One year ago this April, President Obama first outlined his goal to “secure all vulnerable nuclear materials around the world within four years” in order to “ensure that terrorists never acquire a nuclear weapon.”
I don’t want to overstate the threat, but the likelihood of a nuclear attack is far from impossible. In January, a group of activists breached security at the Kleine Brogel air base in Belgium, where U.S. nuclear weapons are stored. A similar incident also took place the previous November. In January, the activists were not only able to hop the simple wire fence to get inside, they were able to enter the area where hardened shelters are located, containing aircraft and 10-20 U.S. B61 nuclear gravity bombs. Replace those activists with terrorists and the situation could get out of hand.
Unfortunately, the President’s budget for FY 2010 did not live up to his ambitious goal of only four years to secure enough material to build more than 120,000 Hiroshima-sized bombs. In fact, it provided over $200 million less than the last budget of the Bush administration.
This year things have changed. President Obama’s FY 2011 budget includes a total increase of approximately $320 million for global nuclear security and forecasts growth in the coming years for key programs run by the National Nuclear Security Administration (NNSA).
The $2.7 billion budget request for the Defense Nuclear Nonproliferation portfolio includes approximately $560 million for the Global Threat Reduction Initiative, an increase of 68 percent, which will remove and secure “high-priority” vulnerable nuclear material around the world and accelerate conversions of highly enriched uranium fueled research reactors to the use of low-enriched uranium.
It also includes $590 million for the International Material Protection and Cooperation program, an increase of $18 million, designed to enhance the security of nuclear stockpiles and weapon-usable nuclear material in “countries of concern” and to improve the ability to detect the illicit trafficking of those resources.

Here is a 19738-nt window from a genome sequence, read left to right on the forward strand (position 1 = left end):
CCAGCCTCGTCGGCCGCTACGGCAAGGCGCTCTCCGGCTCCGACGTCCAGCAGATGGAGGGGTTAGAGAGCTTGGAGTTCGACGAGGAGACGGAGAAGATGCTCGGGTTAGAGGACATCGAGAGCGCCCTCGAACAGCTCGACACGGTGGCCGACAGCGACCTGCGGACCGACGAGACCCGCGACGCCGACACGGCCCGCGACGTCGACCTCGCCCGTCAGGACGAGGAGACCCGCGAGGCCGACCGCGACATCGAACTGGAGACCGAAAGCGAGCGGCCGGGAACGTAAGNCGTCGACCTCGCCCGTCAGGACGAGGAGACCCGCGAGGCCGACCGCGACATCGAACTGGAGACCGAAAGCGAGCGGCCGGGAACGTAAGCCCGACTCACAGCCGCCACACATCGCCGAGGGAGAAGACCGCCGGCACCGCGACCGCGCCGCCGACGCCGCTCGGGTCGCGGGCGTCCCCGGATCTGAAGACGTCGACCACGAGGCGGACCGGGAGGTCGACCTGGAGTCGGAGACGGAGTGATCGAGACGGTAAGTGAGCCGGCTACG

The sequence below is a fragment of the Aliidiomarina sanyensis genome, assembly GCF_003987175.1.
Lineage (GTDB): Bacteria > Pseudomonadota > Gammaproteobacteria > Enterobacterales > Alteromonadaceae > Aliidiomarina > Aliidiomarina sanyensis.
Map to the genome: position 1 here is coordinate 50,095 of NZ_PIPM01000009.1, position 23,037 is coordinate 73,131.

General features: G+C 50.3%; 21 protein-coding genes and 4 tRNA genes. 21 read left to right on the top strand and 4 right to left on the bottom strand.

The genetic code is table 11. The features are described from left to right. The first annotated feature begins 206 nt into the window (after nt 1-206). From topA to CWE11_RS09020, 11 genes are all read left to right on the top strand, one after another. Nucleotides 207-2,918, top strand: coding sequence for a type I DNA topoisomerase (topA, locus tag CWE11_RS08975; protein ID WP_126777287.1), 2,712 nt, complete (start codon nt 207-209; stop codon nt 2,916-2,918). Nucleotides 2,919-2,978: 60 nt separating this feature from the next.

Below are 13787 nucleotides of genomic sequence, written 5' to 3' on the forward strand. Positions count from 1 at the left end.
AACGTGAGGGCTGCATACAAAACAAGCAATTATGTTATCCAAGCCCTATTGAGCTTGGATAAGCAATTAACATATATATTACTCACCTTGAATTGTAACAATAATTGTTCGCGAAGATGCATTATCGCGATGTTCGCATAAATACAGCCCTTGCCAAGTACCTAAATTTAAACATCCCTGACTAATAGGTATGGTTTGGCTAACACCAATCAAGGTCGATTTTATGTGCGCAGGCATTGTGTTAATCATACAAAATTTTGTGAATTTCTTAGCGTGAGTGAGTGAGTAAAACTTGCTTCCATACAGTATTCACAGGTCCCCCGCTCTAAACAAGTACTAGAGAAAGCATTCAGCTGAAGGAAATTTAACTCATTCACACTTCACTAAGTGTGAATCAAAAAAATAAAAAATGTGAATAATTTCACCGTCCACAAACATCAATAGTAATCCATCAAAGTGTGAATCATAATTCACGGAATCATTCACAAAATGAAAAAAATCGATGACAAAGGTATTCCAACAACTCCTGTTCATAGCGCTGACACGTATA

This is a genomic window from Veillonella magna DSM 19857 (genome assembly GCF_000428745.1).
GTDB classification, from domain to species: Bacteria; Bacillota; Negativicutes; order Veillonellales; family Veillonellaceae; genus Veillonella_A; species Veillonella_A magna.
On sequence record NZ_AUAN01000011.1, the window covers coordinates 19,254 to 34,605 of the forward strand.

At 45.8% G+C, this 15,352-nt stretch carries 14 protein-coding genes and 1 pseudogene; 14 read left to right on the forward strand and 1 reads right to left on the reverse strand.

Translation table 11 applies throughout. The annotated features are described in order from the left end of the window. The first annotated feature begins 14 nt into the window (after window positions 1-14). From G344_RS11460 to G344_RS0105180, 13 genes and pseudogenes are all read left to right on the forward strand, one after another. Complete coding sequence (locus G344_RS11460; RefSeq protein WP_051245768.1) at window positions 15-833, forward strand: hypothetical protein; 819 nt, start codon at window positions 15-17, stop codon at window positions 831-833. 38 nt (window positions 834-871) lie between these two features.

At a meeting of the House Appropriations Energy and Water Development Subcommittee earlier this month, Vice Chairman Ed Pastor noted that, “Securing vulnerable nuclear material is a laudable goal, a goal that this committee supports. However, the magnitude of the increase, 26 percent, raises concerns whether the increase can be effectively executed in a single year.”
Ranking subcommittee Republican Rodney Frelinghuysen also stated that the president’s four-year objective is “laudable” but “not well defined.” Frelinghuysen noted that his “constituents are increasingly concerned about the country’s growing budget deficit and are calling for budget cuts, not budget increases.”
In his response, Steven Black noted multiple changes at NNSA that may positively affect its productivity, including a drop in the “personnel vacancy rate.” In addition, NNSA’s contracting process has been modified to allow for the execution of procurement actions “fairly quickly” and make use of small businesses to help carry out fuel removals and perform feasibility studies for research reactor conversions. “Without overpromising, we do believe we can effectively spend the [FY 2011] funds that we’re requesting of you,” he said.
Black acknowledged that, “It’s not easy to build a nuclear weapon,” but pointed out that “the consequences of a nuclear attack would be so dire that we would be greatly under-serving the American public if we failed to do everything we could as quickly as we can.”
For an objective look at the numbers, though, consider Alex Toma and Ken Luongo’s excellent comparison:
In 2007, climate change funding was at $6.5 billion — more than triple what we spend today on nuclear security. And nuclear security spending is only about one-third of 1 percent of the total defense budget this year… the real question should be whether we can afford not to aggressively finance the president’s four-year goal.